If you do not have access to the Internet, or if you have difficulty accessing the forms on-line, you may contact the CDC Procurement and Grants Office Technical Information Management Section (PGO-TIM) staff at: 770-488-2700. Application forms can be mailed to you.

IV.2. Content and Form of Application Submission

Application: Follow the PHS 398 application instructions for content and formatting of your application. For further assistance with the PHS 398 application form, contact PGO-TIM staff at 770-488-2700, or contact GrantsInfo, Telephone (301) 435-0714, E-mail: GrantsInfo@nih.gov.

Your research plan should address activities to be conducted over the entire project period (through 1/31/2006).

Submit one application that includes one or both of the proposed projects. Each project should be clearly identified in the application. Provide a line-item budget and narrative justification for all requested costs, and separate line-item budgets for each proposal submitted.

You are required to have a Dun and Bradstreet Data Universal Numbering System (DUNS) number to apply for a grant or cooperative agreement from the Federal government. Your DUNS number must be entered on line 11 of the face page of the PHS 398 application form. The DUNS number is a nine-digit identification number, which uniquely identifies business entities. Obtaining a DUNS number is easy and there is no charge. To obtain a DUNS number, access http://www.dunandbradstreet.com or call 1-866-705-5711. For more information, see the CDC web site at: http://www.cdc.gov/​od/​pgo/​funding/​pubcommt.htm.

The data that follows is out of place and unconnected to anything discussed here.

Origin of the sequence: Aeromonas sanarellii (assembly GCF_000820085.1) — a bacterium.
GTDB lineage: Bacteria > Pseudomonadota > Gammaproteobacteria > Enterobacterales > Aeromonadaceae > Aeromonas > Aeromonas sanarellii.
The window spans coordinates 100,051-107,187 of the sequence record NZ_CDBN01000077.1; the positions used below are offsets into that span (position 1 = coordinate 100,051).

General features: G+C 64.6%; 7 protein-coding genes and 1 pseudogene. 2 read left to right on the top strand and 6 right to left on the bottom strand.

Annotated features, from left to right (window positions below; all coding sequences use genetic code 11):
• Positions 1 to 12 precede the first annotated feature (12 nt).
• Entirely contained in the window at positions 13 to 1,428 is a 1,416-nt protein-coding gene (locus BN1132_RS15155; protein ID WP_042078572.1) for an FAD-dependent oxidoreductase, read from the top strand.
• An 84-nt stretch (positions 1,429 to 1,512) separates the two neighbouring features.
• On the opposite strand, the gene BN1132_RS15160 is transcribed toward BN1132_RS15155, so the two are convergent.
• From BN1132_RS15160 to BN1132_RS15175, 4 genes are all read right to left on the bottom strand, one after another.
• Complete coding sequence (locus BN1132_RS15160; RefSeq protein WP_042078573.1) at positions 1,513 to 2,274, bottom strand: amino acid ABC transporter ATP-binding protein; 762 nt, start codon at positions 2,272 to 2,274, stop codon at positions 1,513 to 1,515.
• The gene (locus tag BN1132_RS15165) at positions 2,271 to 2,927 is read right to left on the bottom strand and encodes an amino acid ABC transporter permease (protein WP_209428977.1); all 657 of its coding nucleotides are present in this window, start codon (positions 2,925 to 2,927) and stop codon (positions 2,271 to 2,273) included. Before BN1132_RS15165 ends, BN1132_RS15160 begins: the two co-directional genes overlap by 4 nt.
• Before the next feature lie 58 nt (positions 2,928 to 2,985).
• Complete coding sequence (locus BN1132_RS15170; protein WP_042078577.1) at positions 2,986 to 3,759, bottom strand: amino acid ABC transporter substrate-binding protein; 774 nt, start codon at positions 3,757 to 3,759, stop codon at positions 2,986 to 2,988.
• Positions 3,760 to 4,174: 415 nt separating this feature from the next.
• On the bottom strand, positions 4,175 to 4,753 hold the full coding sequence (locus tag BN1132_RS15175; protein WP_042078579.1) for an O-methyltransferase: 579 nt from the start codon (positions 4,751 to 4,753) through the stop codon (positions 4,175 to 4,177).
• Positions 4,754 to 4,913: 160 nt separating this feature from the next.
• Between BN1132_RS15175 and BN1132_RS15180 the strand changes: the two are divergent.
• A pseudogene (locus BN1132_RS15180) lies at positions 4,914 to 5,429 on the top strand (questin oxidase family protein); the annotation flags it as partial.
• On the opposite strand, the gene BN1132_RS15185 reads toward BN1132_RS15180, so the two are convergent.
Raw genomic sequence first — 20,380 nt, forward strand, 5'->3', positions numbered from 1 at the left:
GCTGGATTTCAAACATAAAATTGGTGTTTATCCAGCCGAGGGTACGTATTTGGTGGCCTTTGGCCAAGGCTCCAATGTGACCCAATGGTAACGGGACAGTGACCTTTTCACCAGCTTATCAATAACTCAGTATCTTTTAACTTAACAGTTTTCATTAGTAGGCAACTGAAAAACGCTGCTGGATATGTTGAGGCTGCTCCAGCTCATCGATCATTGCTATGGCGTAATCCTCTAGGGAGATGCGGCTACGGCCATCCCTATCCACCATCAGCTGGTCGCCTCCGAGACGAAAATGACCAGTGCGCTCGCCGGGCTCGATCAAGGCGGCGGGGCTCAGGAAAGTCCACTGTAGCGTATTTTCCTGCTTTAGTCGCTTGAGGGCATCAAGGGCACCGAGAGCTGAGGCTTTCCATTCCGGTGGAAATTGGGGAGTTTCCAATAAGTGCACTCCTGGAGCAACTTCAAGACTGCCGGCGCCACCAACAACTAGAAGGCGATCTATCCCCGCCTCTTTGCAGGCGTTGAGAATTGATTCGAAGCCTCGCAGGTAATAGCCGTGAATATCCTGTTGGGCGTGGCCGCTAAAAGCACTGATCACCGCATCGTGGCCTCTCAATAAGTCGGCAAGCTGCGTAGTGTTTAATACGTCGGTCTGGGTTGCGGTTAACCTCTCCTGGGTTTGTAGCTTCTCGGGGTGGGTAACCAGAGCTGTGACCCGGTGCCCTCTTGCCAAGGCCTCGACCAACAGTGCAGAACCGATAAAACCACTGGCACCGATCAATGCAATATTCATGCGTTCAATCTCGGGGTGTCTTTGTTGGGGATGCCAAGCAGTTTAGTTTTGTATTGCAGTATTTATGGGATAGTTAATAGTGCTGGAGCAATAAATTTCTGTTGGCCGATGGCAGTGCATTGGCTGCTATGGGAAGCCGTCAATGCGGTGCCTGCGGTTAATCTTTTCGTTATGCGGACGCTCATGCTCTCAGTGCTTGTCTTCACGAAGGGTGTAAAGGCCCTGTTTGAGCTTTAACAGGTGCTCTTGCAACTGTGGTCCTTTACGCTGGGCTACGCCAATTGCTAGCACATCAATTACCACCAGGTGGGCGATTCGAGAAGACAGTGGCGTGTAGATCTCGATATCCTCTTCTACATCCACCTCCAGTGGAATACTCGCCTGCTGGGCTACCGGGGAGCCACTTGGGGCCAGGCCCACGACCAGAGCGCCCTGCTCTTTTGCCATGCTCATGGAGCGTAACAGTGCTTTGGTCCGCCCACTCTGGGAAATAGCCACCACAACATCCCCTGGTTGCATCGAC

This PA uses just-in-time concepts. It also uses the modular budgeting as well as non-modular budgeting formats. See: http://grants.nih.gov/​grants/​funding/​modular/​modular.htm for additional guidance on modular budgets. Specifically, if you are submitting an application with direct costs in each year of $250,000 or less, use the modular budget format. Otherwise, follow the instructions for non-modular budget research grant applications.

Additional requirements that may require you to submit additional documentation with your application are listed in section “VI.2. Administrative and National Policy Requirements.”

IV.3. Submission Dates and Times

Application Deadline Date: June 14, 2004.

Explanation of Deadlines: Applications must be received in the CDC Procurement and Grants Office by 4 p.m. Eastern Time on the deadline date. If you send your application by the United States Postal Service or commercial delivery service, you must ensure that the carrier will be able to guarantee delivery of the application by the closing date and time. If CDC receives your application after closing due to: (1) Carrier error, when the carrier accepted the package with a guarantee for delivery by the closing date and time, or (2) significant weather delays or natural disasters, you will be given the opportunity to submit documentation of the carriers guarantee. If the documentation verifies a carrier problem, CDC will consider the application as having been received by the deadline.